Subject(s)
COVID-19 , Waste Water , Environmental Monitoring , Humans , RNA, Viral , SARS-CoV-2
12.
Nat Commun ; 12(1): 2623, 2021 05 11.
Article in English | MEDLINE | ID: covidwho-1225506

ABSTRACT

COVID-19 pandemic caused by SARS-CoV-2 constitutes a global public health crisis with enormous economic consequences. Monoclonal antibodies against SARS-CoV-2 can provide an important treatment option to fight COVID-19, especially for the most vulnerable populations. In this work, potent antibodies binding to SARS-CoV-2 Spike protein were identified from COVID-19 convalescent patients. Among them, P4A1 interacts directly with and covers majority of the Receptor Binding Motif of the Spike Receptor-Binding Domain, shown by high-resolution complex structure analysis. We further demonstrate the binding and neutralizing activities of P4A1 against wild type and mutant Spike proteins or pseudoviruses. P4A1 was subsequently engineered to reduce the potential risk for Antibody-Dependent Enhancement of infection and to extend its half-life. The engineered antibody exhibits an optimized pharmacokinetic and safety profile, and it results in complete viral clearance in a rhesus monkey model of COVID-19 following a single injection. These data suggest its potential against SARS-CoV-2 related diseases.


Subject(s)
Antibodies, Monoclonal/immunology , Antibodies, Neutralizing/immunology , Antibodies, Viral/immunology , COVID-19/immunology , SARS-CoV-2/immunology , Spike Glycoprotein, Coronavirus/immunology , Animals , Antibodies, Monoclonal/metabolism , Antibodies, Monoclonal/therapeutic use , Antibodies, Neutralizing/chemistry , Antibodies, Neutralizing/metabolism , Antibodies, Viral/metabolism , Antibody Specificity/immunology , COVID-19/drug therapy , COVID-19/epidemiology , Cell Line, Tumor , Cells, Cultured , Chlorocebus aethiops , Female , Humans , Macaca mulatta , Male , Mutation , Pandemics , Protein Binding , Protein Domains , SARS-CoV-2/drug effects , SARS-CoV-2/metabolism , Spike Glycoprotein, Coronavirus/genetics , Spike Glycoprotein, Coronavirus/metabolism , Treatment Outcome , Vero Cells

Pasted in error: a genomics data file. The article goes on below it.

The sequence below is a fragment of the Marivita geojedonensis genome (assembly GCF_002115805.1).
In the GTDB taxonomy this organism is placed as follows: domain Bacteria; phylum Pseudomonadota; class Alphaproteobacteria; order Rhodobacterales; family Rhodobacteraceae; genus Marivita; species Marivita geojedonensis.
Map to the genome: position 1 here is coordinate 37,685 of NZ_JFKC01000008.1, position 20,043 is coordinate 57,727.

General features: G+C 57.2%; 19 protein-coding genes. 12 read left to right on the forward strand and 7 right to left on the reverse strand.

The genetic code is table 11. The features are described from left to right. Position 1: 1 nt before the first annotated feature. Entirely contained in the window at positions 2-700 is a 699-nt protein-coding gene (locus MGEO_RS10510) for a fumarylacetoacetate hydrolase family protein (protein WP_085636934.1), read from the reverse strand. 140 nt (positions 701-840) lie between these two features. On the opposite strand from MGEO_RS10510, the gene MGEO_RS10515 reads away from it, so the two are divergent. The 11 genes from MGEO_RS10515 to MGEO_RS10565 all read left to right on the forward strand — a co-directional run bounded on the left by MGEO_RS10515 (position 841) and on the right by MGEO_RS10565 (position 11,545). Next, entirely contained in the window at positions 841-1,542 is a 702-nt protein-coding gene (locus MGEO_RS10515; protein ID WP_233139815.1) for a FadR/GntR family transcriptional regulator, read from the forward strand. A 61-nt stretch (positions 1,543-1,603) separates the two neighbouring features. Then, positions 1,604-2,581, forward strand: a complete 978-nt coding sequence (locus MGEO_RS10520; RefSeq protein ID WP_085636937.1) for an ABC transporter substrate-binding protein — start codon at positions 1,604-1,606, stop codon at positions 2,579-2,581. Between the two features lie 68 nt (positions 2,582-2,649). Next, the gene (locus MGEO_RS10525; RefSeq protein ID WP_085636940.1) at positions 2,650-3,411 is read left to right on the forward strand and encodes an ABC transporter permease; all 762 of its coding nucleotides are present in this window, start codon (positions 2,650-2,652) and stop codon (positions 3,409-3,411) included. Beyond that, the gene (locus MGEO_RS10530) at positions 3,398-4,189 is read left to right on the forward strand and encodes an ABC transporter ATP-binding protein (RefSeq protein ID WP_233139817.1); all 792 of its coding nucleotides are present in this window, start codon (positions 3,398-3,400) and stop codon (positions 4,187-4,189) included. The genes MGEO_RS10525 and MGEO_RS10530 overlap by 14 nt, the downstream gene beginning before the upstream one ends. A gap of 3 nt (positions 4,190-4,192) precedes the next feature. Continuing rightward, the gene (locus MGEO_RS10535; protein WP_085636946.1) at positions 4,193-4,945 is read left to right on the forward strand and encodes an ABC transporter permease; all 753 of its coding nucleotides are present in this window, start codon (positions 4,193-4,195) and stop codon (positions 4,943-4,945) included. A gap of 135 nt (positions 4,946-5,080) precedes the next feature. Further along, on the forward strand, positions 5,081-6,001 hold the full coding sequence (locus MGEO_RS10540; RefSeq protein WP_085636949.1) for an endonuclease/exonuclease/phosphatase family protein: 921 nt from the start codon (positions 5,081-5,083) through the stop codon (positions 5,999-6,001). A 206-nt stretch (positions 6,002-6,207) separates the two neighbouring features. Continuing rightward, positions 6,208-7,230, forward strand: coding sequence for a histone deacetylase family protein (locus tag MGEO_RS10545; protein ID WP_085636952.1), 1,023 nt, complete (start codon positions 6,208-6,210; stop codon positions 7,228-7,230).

13.
Virol Sin ; 36(5): 879-889, 2021 Oct.
Article in English | MEDLINE | ID: covidwho-1174014

ABSTRACT

The ongoing coronavirus disease 2019 (COVID-19) pandemic caused more than 96 million infections and over 2 million deaths worldwide so far. However, there is no approved vaccine available for severe acute respiratory syndrome coronavirus 2 (SARS-CoV-2), the disease causative agent. Vaccine is the most effective approach to eradicate a pathogen. The tests of safety and efficacy in animals are pivotal for developing a vaccine and before the vaccine is applied to human populations. Here we evaluated the safety, immunogenicity, and efficacy of an inactivated vaccine based on the whole viral particles in human ACE2 transgenic mouse and in non-human primates. Our data showed that the inactivated vaccine successfully induced SARS-CoV-2-specific neutralizing antibodies in mice and non-human primates, and subsequently provided partial (in low dose) or full (in high dose) protection of challenge in the tested animals. In addition, passive serum transferred from vaccine-immunized mice could also provide full protection from SARS-CoV-2 infection in mice. These results warranted positive outcomes in future clinical trials in humans.